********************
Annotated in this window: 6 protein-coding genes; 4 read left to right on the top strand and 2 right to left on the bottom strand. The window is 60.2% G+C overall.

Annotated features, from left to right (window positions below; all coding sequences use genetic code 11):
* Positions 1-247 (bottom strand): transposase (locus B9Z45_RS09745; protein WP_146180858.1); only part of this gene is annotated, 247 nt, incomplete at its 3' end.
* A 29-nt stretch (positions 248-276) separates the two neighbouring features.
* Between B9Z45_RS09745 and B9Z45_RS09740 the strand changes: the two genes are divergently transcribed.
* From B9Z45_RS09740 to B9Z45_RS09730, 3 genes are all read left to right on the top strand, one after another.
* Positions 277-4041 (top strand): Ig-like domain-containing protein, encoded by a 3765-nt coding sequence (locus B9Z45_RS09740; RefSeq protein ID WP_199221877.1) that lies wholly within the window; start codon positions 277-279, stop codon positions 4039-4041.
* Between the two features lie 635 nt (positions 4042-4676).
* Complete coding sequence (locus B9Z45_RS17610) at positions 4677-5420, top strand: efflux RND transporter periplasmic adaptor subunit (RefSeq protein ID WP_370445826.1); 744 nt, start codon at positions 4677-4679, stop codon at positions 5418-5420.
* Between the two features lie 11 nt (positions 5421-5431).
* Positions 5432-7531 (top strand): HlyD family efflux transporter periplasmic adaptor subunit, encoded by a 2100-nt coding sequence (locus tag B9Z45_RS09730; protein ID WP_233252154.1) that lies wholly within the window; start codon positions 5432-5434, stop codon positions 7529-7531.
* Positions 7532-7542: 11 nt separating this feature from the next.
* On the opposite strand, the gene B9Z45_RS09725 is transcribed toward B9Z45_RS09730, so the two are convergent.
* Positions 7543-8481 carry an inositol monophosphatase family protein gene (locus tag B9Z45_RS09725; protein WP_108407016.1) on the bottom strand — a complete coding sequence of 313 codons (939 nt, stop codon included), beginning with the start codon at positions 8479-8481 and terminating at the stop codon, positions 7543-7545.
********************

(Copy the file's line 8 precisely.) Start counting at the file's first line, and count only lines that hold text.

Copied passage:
* Between the two features lie 635 nt (positions 4042-4676).